“Every second, Facebook, mainly by automated decisions, is deciding what you can and cannot see,” Garton Ash said. “These decisions are untransparent, unaccountable, and unappealable.” “What do we do, the mice? Networked mice have the extraordinary possibility for collective action,” Garton Ash continued. “A Harvard study of censorship in China showed that what the censors take down is not criticism… but anything that could lead to collective action – even if it is sympathetic to the government.”
In order to frame the support the defence of free speech, Garton Ash and colleagues embarked on the Free Speech Debate project at Oxford, a set of 10 draft principles of free speech crowdsourced on the site and through conversations across the world. Garton Ash recently published these principles in Free Speech: Ten Principles for a Connected World.
Timothy Garton Ash’s book, published by Yale University Press 2016. Photo: CEU/Daniel Vegel.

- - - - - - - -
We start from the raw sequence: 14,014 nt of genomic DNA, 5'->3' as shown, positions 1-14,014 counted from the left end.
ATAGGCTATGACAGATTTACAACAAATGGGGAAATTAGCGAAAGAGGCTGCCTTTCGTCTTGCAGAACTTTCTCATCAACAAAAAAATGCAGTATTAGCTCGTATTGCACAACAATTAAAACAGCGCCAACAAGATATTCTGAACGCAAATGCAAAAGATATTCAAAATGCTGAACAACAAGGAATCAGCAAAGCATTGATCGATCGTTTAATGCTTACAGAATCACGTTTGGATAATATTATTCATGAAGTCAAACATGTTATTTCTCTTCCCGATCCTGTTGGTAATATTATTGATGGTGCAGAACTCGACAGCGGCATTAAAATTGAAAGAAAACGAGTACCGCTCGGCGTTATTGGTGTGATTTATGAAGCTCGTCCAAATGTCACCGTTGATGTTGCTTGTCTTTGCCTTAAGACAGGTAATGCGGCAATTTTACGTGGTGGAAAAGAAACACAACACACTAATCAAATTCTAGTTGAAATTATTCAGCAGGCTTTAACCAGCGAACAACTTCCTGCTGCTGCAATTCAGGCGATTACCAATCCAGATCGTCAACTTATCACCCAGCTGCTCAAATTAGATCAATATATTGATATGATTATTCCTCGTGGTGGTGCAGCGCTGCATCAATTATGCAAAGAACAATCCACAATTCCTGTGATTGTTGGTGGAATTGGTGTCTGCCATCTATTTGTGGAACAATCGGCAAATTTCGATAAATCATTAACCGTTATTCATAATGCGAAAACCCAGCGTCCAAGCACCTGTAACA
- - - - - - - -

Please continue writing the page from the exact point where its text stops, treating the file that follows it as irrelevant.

In his talk at CEU, Garton Ash focused on journalism principle that “we require uncensored, diverse, trustworthy media so we can ask well informed decisions and participate fully in political life.” Within that principle, censorship is not always a threat per se, but both diversity of media outlets in a country, and the outlets’ trustworthiness comes under threat via ownership, he said. Trustworthiness is also a challenge in a world of “alternative facts”, which stems from the failure to focus on the truth, he said.
The internet, which in principle offers the possibilities for the enhancement of free speech, is also a threat to the media we need for democracy…First, the very fact that there is almost an infinity of channels means that you have a fragmentation of media… which makes it much easier for people to go off into their own echo chambers… This of course makes it easier for fake news, or true news distributed with malicious intent… or as important, a strong, emotionally appealing, simplistic narrative to prevail. The second thing the internet does is to blow out of the water the business model of most newspapers. What that means is that if you’re struggling for survival, you shout… If it bleeds it leads… that too, diminishes the quality of the public debate we need for democracy.